Murder Cop: A Profile of Vernon J. Geberth
Practical Homicide Protocol
The Seventh Homicide Zone comprised four precincts in the South Bronx. "Within these four square miles, we had two hundred and twenty homicides a year," Geberth states. "It was unbelievable. And when I first came back, I was supervising people that were senior to me, both in age and experience. My idea of supervision was that if I was going to oversee people in a specialized unit, I had better learn the process." He observed who the sharpest detectives were and spent most of his time around them. He paid attention and wrote things down, and this eventually became a Homicide Checklist. "That was the nucleus of Practical Homicide. I created the checklists so I could be on top of the investigations. I didn't even realize what impact this would eventually have."
On his days off, Geberth would go to the library and look up everything on homicide. "I would read it and synopsize it, because at that time I already had my first master's degree and I decided to research my own occupation searching for a better way to proceed." In the police department, there were basic guidelines for how to use forms and make notifications, but not how to solve crimes. In 1978, he started writing as a contributing author for Law and Order Magazine: "I figured that writing about my experience reinforced it." Readers then began to ask for more from him.
"I would take my own photographs of the crime scenes as well as the official crime scene pictures home and analyze them. I always used to keep a Rolodex of the experts that I had met in different locations. I would call them up for advice and counsel, ask them this and that, and involve them in the case. I was the first person to use forensic entomology in the police department. I went down to the Museum of Natural History and interviewed a forensic anthropologist and an entomologist, so as I was putting together these resources to include forensics into the cases, I was also making friends."
He'd invite the museum entomologist to a crime scene when a body was covered in maggots, and his officers would ask him why he wanted such a person along. "I'd say, 'This is forensic entomology. This guy is going to give us an approximate time of death.' And they'd say, 'Bullshit.' I had to basically fight everybody as I implemented new forensic techniques. Anyway, I'd come up with a time of death that matched information from an informant. It was terrific because now I had shown these detectives the value of entomology."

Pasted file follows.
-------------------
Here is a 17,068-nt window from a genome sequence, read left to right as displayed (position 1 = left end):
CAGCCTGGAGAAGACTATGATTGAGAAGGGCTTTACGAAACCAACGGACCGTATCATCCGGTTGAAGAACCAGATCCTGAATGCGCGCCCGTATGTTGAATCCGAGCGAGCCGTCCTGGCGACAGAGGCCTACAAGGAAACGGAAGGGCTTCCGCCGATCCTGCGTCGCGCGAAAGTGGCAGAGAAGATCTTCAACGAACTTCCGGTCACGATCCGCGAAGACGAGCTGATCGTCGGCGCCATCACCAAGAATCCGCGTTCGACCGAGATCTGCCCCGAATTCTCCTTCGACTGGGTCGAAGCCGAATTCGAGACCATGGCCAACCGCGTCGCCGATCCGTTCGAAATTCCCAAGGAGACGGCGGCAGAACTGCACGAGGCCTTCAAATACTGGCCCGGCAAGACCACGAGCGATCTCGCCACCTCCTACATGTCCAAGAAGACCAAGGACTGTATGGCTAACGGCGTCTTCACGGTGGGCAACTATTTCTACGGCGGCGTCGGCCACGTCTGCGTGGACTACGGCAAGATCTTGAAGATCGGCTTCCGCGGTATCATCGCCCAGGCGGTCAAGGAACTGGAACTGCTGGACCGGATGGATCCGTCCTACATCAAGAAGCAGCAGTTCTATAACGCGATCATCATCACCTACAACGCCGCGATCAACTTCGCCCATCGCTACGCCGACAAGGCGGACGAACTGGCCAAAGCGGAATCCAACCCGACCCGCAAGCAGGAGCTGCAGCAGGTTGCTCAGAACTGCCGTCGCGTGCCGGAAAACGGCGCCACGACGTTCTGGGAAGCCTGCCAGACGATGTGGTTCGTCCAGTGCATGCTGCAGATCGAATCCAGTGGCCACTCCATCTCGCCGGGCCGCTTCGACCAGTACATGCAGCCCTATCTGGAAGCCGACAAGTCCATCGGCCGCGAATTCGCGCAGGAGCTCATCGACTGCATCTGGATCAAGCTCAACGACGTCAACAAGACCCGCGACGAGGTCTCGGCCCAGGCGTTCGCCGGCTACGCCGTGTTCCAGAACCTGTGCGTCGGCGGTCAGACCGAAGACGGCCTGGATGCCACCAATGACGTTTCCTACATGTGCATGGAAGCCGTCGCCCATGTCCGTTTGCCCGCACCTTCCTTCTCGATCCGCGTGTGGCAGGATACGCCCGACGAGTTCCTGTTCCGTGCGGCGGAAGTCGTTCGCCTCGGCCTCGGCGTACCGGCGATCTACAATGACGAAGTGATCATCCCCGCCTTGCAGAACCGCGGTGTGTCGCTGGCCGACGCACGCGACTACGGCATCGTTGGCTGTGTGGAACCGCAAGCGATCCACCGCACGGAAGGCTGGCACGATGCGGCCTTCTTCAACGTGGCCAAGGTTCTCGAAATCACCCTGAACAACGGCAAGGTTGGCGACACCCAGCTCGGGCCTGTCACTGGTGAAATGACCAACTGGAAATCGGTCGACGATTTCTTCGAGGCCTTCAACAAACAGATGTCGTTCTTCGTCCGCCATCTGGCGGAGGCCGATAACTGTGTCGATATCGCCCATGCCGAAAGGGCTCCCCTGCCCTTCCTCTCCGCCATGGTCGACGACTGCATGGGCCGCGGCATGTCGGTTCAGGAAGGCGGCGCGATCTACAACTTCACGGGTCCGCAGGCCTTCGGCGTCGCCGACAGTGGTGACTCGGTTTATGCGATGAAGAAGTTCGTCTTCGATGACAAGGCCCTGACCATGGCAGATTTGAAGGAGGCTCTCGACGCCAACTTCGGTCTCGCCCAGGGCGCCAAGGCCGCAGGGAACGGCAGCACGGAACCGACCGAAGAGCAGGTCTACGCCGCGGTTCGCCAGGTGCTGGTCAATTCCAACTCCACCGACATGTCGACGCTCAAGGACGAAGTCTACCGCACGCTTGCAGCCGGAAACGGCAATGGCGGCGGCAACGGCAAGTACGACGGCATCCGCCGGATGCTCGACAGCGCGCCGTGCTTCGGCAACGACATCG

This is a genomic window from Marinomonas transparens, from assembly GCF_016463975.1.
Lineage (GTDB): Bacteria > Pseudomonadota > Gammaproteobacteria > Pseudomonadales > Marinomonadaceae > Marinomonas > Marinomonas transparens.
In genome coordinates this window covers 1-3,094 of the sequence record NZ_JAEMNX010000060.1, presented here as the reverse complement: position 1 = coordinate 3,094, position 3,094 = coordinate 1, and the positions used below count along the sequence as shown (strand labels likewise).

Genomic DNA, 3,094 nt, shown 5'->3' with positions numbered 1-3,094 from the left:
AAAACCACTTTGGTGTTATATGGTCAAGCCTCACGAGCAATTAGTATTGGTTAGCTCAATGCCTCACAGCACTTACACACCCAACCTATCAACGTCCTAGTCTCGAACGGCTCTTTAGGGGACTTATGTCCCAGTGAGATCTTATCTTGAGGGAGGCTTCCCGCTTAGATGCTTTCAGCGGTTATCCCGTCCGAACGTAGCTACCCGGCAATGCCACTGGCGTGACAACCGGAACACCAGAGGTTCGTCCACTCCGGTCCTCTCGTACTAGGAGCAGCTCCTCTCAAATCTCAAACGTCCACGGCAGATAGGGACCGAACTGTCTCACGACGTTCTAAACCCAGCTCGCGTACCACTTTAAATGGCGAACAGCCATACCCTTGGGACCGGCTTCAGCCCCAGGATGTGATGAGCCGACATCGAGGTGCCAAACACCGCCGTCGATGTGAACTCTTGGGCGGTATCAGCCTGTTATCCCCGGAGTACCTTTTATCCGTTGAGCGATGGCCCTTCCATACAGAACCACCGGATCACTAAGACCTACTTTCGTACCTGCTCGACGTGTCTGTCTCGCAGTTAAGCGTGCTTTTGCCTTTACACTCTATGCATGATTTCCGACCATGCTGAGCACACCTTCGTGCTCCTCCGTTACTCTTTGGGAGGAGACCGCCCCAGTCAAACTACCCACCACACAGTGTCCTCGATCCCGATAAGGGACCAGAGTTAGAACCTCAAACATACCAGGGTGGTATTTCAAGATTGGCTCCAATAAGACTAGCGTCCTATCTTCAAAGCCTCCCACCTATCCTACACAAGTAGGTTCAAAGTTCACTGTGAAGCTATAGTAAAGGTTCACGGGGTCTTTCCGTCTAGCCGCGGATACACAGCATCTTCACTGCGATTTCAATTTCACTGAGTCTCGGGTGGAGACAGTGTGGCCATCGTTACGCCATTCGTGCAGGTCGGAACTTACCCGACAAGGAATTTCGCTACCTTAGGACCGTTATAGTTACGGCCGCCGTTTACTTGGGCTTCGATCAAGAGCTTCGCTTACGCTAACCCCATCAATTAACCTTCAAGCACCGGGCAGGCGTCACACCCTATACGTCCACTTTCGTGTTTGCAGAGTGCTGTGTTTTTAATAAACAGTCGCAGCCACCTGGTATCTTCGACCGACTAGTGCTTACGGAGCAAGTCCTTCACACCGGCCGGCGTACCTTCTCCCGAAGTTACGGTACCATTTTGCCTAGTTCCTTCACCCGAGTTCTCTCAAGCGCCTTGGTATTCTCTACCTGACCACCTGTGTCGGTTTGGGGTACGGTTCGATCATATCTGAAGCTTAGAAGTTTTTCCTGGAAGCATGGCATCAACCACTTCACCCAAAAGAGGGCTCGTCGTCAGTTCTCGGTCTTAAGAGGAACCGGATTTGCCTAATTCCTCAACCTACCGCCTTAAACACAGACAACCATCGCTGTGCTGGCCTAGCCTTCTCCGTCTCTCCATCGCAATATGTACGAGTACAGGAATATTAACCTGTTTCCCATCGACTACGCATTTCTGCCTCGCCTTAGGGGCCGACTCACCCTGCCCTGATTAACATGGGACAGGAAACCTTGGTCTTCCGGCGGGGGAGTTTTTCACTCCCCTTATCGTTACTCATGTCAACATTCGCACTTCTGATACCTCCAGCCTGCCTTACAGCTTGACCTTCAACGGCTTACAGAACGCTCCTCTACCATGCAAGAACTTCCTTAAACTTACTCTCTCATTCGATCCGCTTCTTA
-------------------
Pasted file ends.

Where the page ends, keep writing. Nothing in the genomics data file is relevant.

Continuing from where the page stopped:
Eventually, Geberth was invited to update a book on homicide for the Charles C. Thomas Company. But they didn't want him to be the actual author, so he shopped around and ended up with Elsevier Press. "It turns out that Elsevier Press was thinking of starting a forensic series. And so they were interested." That was the impetus for Practical Homicide Investigation, a thick book of 800-plus pages that, now in its third edition, covers everything from the crime scene and proper evidence handling and documentation, to different types of homicides and psychological profiling.
PHI's five primary components, according to Geberth, are teamwork, documentation, preservation of evidence, being flexible, and using common sense. At a crime scene, investigators are to observe, describe, record whatever they find, and collect the evidence with the proper procedures. In the process, they develop a mental image of the crime. They must keep in mind that they are all on the same side: they work as a team and share their information and strategies. That attitude, Geberth found, was initially resisted, but he persisted in the belief that there's no such thing as a private investigation. Cops had to work cooperatively.